Tuesday, 1 October 2013

In Peace And Intolerance

This letter makes me sad. It makes me sad because a mother has chosen to disown her son. It makes me sad because her father has followed her example and chosen to disown her. The hurt and anger contained in this letter makes me sad.
However, as part of the human existence we will be hurt. Things will happen to us that we find painful to endure. I don't believe that will ever change.
Some of those things will leave us powerless. We will not be able to change them no matter how much we try.
My husband's death is one of those things. I can not bring him alive no matter how I try. So what is the point of me being angry at his death? What does my anger achieve?
Well, the fact is, not everything in life has a point to it. Some things are downright senseless! But just because they are senseless does not mean that they do not exist.
My anger exists and I can either contain it or release it. As I would rather not hold onto my anger, I allow myself to release it. 
However, my way of releasing my anger in the wake of my husband's death hurt my friends which in turn hurt me. I am fortunate that my friends are forgiving and that I also discovered a more positive way of releasing my anger through art journaling.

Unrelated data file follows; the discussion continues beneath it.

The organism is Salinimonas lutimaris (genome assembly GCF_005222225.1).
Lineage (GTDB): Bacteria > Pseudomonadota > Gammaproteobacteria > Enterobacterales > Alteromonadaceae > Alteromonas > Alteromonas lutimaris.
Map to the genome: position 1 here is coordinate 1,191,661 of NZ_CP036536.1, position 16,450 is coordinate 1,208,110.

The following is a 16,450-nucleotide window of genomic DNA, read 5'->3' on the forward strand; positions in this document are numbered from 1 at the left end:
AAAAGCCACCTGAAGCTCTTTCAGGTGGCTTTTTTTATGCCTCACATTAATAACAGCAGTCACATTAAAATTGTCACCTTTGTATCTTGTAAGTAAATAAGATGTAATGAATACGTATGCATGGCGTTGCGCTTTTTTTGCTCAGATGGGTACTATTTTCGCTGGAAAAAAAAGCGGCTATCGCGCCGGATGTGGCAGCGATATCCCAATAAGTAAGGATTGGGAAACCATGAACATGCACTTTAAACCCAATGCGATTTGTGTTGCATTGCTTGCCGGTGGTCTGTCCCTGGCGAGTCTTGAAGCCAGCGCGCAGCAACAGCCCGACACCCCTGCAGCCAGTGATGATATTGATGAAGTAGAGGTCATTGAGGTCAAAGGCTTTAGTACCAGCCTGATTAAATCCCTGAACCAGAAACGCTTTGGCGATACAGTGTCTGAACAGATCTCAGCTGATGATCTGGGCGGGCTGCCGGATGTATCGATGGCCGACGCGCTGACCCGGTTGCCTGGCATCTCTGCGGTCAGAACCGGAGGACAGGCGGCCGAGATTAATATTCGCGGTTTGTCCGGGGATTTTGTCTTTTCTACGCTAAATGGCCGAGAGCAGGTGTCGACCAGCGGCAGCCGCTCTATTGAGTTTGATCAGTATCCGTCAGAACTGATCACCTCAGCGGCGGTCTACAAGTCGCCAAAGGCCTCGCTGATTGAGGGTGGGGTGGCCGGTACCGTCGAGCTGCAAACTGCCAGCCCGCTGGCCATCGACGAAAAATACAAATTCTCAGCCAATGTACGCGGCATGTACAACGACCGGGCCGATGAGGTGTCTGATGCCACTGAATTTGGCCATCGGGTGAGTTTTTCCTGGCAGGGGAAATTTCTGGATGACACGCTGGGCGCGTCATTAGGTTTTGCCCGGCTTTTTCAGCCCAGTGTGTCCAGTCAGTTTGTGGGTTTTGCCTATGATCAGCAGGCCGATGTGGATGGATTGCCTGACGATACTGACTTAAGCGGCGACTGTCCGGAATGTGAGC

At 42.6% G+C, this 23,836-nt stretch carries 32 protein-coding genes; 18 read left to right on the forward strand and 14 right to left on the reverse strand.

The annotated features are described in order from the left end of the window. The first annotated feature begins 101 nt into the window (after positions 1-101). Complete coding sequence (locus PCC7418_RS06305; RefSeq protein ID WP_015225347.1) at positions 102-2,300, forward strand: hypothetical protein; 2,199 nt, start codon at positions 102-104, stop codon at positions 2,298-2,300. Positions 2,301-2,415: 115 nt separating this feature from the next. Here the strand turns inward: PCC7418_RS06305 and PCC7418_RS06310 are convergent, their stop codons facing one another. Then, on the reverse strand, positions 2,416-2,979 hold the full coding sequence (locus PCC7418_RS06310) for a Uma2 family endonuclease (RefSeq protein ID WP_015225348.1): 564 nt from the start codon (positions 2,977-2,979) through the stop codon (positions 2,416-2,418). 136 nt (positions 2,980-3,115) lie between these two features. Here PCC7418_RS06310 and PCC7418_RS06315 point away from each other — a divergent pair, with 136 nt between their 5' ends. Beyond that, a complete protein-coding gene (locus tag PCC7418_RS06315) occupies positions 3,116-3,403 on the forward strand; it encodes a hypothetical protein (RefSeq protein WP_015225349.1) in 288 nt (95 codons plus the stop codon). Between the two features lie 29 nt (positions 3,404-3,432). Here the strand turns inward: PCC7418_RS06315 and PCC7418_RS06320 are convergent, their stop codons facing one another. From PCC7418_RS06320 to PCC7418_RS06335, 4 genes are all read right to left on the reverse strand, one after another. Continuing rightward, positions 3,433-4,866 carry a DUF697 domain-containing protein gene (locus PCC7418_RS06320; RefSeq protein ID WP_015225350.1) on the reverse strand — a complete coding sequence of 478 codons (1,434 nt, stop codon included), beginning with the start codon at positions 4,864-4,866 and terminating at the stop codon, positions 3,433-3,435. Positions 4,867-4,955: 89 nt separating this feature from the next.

Through my art journaling I am able to release my emotions without harming anyone else.
Through my art journaling I am able to use my emotions to create "pretty pictures" which people can admire for their aesthetics and perhaps, also, for the message they contain.
Through my art journaling I am able to be "peacefully intolerant"; I am able to refute what I know to be bad without resorting to anger or violence.
"Peaceful intolerance" is not a new concept. Mahatma Gandhi and Rev. Martin Luther King, Jr were fine exemplars of it. But we need not be human rights campaigners; there are many ways for us to be "peacefully intolerant".
We can choose who we socialise with, which political causes we support, which activities we partake in. The options are infinite.
For example, if we wished to protest at Guido Barilla's homophobia, instead of, as has been encouraged, spending our money with one of Barilla's competitors, we could perhaps learn to make our own pasta and increase our self-sufficiency.
Or, returning to the letter above, why has it's author not opted to enact a course of action other to one he states he does not approve of?
There are always choices to how we deal with life's events no matter how challenging they are and it is thus important that we choose the right one.
We do not create peace by creating war and we do not create love by creating hate. So we need to be mindful what kind of intolerance we wish to impose.
I would prefer an intolerance of war and hate but I can not sway the whole of humanity by myself.